I like that Gilkey spoke about juggling all of his multimedia equipment when out in the field. I experienced the same problem when I tried to simultaneously take photos, shoot video and record audio at the Citizen Jane Film Festival. I tried to condense the equipment into the fewest bags possible, but it was still awkward. There is nothing that can be done about that bulky tripod. I thought I was just being awkward and inexperienced lugging all that equipment around, so I was happy to hear that Gilkey runs into the same problem with equipment. It is also very difficult to decide when to switch between the different pieces of equipment. I hope these logistics and decisions become a bit smoother and more intuitive with experience. At the very least, I will become accustomed to making those decisions.

Loeffler Campaigns in the Rain

 

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Greg Loeffler campaigns for MSA president Tuesday, Nov. 8, 2011, on Lowry Mall in Columbia, Mo.

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A banner marks the spot where Loeffler and Damico campaign to lead MSA Tuesday, Nov. 8, 2011, on Lowry Mall in Columbia, Mo.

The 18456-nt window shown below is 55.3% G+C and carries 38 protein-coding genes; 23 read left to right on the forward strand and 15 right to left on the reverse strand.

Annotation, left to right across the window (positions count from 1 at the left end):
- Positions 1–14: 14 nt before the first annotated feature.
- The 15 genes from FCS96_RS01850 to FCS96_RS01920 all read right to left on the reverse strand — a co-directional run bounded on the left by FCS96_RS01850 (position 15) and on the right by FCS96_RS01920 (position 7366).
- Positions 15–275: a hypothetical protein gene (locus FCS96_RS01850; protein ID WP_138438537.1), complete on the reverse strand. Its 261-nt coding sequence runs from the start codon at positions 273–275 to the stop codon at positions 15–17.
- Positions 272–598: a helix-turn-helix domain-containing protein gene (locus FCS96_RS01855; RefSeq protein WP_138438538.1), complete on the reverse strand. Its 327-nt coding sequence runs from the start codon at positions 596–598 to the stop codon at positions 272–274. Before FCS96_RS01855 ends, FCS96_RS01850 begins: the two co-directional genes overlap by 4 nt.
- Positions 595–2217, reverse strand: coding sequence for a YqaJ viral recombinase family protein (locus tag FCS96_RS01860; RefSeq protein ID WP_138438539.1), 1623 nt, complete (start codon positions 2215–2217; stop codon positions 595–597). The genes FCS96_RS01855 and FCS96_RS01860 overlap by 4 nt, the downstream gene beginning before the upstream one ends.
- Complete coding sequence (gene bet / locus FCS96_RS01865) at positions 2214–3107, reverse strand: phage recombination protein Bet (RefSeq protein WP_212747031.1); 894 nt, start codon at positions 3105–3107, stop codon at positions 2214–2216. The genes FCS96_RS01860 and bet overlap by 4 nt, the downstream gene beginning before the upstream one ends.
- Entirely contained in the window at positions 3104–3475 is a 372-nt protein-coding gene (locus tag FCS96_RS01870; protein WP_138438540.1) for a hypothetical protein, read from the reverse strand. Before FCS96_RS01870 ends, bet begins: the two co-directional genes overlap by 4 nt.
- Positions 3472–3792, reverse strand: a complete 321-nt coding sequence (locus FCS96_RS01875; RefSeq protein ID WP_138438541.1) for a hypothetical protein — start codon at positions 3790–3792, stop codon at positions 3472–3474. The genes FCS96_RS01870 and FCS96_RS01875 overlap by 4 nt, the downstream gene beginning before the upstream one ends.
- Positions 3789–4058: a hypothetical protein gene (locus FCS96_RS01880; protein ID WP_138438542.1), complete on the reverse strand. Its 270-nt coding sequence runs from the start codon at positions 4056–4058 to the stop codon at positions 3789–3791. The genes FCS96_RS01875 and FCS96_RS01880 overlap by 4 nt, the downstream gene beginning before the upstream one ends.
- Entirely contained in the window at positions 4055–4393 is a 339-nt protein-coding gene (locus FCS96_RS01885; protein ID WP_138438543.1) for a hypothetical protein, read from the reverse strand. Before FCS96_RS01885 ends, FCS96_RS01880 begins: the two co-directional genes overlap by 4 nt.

Greg Loeffler braved Tuesday’s rain to campaign for Missouri Students Association president on Lowry Mall.

Elections began Monday, and vice presidential candidate Lauren Damico stood at the ready with an iPad for students who wanted to vote immediately. Loeffler passed out damp flyers with QR codes for tech-savvy voters.

Loeffler believes diversity is the most important issue facing the MU student body.

“Diversity means a lot of things,” Loeffler said.

If elected, Loeffler and Damico plan to advocate for LGBTQ rights and to work with the existing One Mizzou campaign.

 

Infographics

As people’s expectations for the immediacy of information become higher and higher, Infographics will become more and more relevant. Many people don’t want to read long-winded descriptions of statistics or demographics. Glancing over a well-made infographic that demonstrates rich content, inviting visualization and sophisticated execution can convey key information in a fraction of the time it would take to read an article.

Combining Infographics with mobile technology would be, ultimately, the most efficient way to get information. When I envision my ideal way to digest statistical information, I see an interactive graphic on my smart phone. I could simply tap different parts of the graphic and see more information appear. Infographics look great in static form, but the interactive aspect helps readers personalize the information they get and the way they get that information. Hopefully, this will be common by the time I actually get a smart phone.